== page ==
Throughout my childhood I willingly helped consume the quince bounty, but I secretly harboured mixed feelings and a certain resentment towards our annual quince harvest. Everyone else had apple pie and strawberry jam, we too had pie and jam, only quince, which were delicious but quince nonetheless, aka weird fruit, read, weird family, what can I say, I was young, I still find it hard to talk about packed lunch embarrassment. One particularly humiliating experience involved my Mum shouting into the garden to offer my friends and I a treat, everyone ran open mouthed into the kitchen anticipating chocolate, biscuits, kit-kats, cake – no, the treat was squares of quince paste….my friends all refused, maybe, somebody even mumered yuck and I nearly died of humiliation. Now I think the fact my mum made and served quince squares is charming, quirky, wonderful even, but at the time, I assure you it was nothing less than devastating.

I harbour no mixed feeling about quince now, my feelings are quite unequivocally those of love.

Quince, the golden apple of Hesperides which was awarded to Aphrodite by Paris, the most exquisite of fruits for the most beautiful of deities. A few quinces in a bowl perfume the room, comfort ‘passions of the heart’ and can mitigate drunkenness according to Pisanelli and Mattioli. I am not sure about mitigating drunkenness ( not that I have ever been a drunk London girl!, what an appalling thought) but I can vouch for the exquisite aroma perfuming my kitchen and certainly comforting me and my cotton socks.

I am utterly spoiled for quince delights here in Italy where it is known as cotogna. In season the market overflows with crates of them and we are abundantly supplied with jams, pastes (cotognata), jellies and delicate relishes from friends and Vincenzo’s family in Sicily, I even have a piece of spanish membrillo hiding somewhere. I have to admit a certain amount of quince inactivity on my part, after all our flat is tiny and with all the generous gifts…ok, these are all excuses, I got lazy, but all that is about to change.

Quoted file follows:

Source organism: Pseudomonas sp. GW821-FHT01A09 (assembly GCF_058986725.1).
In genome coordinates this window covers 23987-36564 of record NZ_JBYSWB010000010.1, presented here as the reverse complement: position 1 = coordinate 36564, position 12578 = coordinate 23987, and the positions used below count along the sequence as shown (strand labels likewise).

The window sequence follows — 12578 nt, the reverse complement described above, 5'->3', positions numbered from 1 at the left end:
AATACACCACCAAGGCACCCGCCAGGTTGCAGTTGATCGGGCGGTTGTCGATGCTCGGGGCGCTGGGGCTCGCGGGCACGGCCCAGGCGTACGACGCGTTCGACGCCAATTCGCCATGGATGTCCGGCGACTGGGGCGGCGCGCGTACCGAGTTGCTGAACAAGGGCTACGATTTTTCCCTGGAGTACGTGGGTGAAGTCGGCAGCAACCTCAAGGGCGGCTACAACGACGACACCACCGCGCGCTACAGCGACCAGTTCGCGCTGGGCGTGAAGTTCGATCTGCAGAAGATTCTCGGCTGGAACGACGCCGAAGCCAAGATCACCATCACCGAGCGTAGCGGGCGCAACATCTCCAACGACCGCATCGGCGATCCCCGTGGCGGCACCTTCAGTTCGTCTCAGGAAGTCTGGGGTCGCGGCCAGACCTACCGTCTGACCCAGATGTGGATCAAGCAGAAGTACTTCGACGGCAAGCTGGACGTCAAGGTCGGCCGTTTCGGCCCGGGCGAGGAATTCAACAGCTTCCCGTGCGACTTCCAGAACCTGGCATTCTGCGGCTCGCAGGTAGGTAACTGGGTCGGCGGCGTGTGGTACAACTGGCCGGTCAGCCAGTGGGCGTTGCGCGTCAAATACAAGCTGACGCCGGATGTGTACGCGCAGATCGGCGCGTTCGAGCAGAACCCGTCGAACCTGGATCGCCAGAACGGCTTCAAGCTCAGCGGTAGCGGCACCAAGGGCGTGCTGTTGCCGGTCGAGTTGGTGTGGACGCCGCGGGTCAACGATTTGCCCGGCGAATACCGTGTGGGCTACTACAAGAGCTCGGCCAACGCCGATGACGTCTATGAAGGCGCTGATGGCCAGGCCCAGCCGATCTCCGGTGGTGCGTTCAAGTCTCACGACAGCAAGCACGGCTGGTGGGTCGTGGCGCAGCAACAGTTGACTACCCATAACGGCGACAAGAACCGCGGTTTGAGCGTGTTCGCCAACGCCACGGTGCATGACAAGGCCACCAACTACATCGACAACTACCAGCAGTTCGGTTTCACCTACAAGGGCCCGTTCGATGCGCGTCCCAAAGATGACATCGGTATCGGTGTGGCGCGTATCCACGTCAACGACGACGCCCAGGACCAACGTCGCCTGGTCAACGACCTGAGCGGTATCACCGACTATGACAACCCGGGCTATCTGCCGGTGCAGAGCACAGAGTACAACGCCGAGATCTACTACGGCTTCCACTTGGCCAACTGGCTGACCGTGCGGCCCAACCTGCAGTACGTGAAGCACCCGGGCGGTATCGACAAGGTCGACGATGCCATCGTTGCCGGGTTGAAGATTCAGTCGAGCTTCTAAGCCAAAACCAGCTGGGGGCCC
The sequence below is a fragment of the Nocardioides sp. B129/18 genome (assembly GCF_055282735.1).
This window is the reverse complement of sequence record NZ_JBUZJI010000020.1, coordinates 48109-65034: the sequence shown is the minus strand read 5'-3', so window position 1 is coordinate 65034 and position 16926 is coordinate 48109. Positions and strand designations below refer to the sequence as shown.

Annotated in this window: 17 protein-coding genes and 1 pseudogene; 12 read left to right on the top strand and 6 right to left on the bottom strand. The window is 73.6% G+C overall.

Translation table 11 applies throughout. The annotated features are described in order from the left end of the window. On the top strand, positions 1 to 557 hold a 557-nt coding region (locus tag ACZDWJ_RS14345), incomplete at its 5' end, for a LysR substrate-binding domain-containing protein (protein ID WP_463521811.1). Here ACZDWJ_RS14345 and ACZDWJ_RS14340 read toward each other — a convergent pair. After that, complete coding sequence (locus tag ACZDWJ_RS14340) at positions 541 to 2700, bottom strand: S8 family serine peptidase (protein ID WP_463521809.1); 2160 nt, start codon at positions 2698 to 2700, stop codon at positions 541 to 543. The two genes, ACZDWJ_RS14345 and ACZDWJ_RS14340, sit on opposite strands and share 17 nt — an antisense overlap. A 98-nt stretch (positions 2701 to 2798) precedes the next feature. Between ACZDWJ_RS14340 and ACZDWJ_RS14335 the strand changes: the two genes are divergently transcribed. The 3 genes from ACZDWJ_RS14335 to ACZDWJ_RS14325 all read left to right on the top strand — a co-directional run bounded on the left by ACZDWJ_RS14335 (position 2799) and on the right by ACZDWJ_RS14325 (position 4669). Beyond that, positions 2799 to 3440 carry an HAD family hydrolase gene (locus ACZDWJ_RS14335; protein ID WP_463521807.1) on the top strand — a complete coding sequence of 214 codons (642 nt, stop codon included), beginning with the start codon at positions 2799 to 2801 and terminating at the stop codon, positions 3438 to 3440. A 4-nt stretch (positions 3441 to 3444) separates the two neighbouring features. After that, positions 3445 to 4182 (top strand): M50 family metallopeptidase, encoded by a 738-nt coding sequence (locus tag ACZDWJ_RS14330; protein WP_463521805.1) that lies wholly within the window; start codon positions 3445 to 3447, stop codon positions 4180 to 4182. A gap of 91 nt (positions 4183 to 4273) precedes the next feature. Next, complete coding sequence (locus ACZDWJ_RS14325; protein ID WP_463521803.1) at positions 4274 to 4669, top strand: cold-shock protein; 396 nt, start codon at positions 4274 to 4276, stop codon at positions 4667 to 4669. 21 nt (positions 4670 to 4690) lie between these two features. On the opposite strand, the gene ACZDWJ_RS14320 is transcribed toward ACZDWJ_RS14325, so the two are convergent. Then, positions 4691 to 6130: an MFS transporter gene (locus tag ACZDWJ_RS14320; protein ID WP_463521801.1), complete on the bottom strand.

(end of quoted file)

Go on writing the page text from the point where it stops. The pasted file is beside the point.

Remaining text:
I am nearly ready to embark on a quince paste making session, for this year, the responsibility of the christmas supplies falls to me. I am not bringing coals to Newcastle, the harvest at my parents house was not to be this year, the old quince tree seems to have found the enormous and disruptive renovations at my parents house just too much and has stubbornly refused to produce any fruit. We can hardly blame him, all that rude excavation around his roots. So I will be battling with the joys of customs and cheap airlines to transport a very large quantity home.

I am not quite ready for the paste, I thought I would ease myself back into quince activity gently.  I am starting with this quite delightful recipe for quinces poached with cinnamon and black pepper.quince-21

This is one of my favorite ways to eat quince, gently poached in a light syrup with a stick of cinnamon and a couple of black pepper corns. I love the way quince retains its form and distinct grainy texture even after a nice long poach and the extraordinarily beautiful orange, rose, red colour the quinces take on after being cooked. I like them with a spoonful of thick creamy greek yogurt, a blob of ricotta or a couple of slices go beautifully with some nice cheese.

Like so many of the best recipes this is perfectly simple. You need a bit of clever hand and knife work to peel and core the little blighter, they are hard, and have a habit of shooting out of your hand as you try to get at the core. Once they are peeled, cored and cut into wedges the real work is over, you simply gently gently poach them in a light syrup.